References
General Ref:
Arberry, A.J. A second supplementary hand-list of the Muhammadan manuscripts in the University and Colleges of Cambridge. Cambridge. UK.
Dating Ref:
Colophon Extracted from the colophon of the work.
Origin Ref:
Colophon Extracted from the colophon of the work.
Folio Ref:
Arberry, A.J. A second supplementary hand-list of the Muhammadan manuscripts in the University and Colleges of Cambridge. Cambridge. UK.
 
 
Illustration in archive - 68     (back to top)
578r
colophon
002r
sample page
f. 004r
The Div Khazarvan fights Siyamak (1800)
f. 013v
Faridun enthroned (1800)
f. 020v
(1800)
f. 031r
The murder of Iraj (1800)
f. 037r
Faridun receives the severed head of Salm (1800)
f. 048r
Sam approaches Manuchihr (1800)
f. 054v
The birth of Rustam (1800)
f. 062v
Zal learns of the death of Nauzar (1800)
f. 071r
Rustam's second labour: he finds a spring and kills an onager (1800)
f. 076r
Rustam travels to Mazandaran with a message from Kay Kavus (1800)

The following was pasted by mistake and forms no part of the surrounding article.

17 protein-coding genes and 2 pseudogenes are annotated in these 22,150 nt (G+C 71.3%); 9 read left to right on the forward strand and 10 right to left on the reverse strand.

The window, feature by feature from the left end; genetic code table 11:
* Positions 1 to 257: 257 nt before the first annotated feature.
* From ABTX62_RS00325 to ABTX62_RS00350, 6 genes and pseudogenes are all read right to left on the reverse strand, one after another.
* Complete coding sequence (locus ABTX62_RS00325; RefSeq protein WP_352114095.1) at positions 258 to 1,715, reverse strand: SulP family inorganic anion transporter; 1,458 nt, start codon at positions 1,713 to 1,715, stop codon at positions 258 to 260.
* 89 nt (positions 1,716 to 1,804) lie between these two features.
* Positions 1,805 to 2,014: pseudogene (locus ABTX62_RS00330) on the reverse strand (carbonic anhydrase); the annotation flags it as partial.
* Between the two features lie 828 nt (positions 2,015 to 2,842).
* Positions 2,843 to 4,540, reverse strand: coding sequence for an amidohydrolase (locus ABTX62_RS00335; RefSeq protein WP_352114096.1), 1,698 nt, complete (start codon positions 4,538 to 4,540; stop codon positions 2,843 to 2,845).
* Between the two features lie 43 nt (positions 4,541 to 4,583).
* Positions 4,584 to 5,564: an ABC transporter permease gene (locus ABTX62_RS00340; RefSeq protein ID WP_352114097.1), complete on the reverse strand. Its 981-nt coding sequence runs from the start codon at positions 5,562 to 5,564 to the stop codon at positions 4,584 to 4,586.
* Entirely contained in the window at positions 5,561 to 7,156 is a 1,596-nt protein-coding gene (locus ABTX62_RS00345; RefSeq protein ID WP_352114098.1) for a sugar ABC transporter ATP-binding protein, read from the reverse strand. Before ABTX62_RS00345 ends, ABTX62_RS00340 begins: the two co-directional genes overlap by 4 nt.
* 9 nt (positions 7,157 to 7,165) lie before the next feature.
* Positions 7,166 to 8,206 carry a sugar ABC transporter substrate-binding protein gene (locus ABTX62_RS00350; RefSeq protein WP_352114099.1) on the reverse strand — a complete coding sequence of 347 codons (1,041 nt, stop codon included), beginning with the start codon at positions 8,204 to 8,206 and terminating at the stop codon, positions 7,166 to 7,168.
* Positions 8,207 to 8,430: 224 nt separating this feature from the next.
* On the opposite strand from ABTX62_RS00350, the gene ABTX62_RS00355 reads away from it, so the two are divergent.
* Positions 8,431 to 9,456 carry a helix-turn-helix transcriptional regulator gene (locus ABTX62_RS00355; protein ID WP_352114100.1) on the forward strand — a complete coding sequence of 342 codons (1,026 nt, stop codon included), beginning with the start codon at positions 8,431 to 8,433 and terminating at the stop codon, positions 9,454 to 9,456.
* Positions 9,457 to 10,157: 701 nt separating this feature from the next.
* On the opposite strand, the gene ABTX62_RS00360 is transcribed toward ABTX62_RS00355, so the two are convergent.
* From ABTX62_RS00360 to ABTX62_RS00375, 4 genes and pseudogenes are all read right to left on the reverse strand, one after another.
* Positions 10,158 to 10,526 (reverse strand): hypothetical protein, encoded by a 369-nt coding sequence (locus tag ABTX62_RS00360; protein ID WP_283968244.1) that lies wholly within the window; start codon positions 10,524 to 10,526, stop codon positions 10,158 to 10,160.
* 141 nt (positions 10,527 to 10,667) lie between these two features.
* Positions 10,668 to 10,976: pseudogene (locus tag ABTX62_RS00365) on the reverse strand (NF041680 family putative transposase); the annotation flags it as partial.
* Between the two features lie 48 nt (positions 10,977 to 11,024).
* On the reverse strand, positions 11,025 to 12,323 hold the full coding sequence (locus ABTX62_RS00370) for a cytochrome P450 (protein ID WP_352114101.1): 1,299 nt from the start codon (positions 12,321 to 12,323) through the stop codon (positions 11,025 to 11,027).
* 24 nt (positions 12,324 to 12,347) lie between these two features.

f. 095v
Rustam mortally wounds Suhrab (1800)
f. 110r
Zanga goes to Afrasiyab (1800)
f. 123v
Guruy executes Siyavush (1800)
f. 134r
Giv captures Piran (1800)
f. 141v
Kay Khusrau reviews his troops (1800)
f. 146v
Farud shoots Giv's horse from under him (1800)
f. 147r
Farud shoots Bizhan's horse from under him (1800)
f. 152v
The Turanians defeat the Iranians (1800)
f. 170r
Rustam kills Ashkabus and his horse (1800)
f. 179v
Rustam pulls the Khaqan of Chin from his elephant by lasso (1800)
f. 188v
Akvan Div flings Rustam into the sea (1800)
f. 196r
Bizhan brought before Afrasiyab (1800)
f. 204r
Rustam rescues Bizhan from the pit (1800)
f. 212r
Scene from the Barzunama (1800)
f. 216v
Scene from the Barzunama (1800)
f. 226r
Scene from the Barzunama (1800)
f. 233v
Scene from the Barzunama (1800)
f. 241v
Scene from the Barzunama (1800)
f. 256r
Bizhan kills Human (1800)
f. 269r
Piran escapes from Gudarz up the mountainside (1800)
f. 279r
Kay Khusrau fights Shida (1800)
f. 289r
The war between the Iranians and the Turanians (1800)
f. 296v
Afrasiyab rises from the water as Garsivaz is tortured (1800)
f. 306v
The coronation of Luhrasp (1800)
f. 311r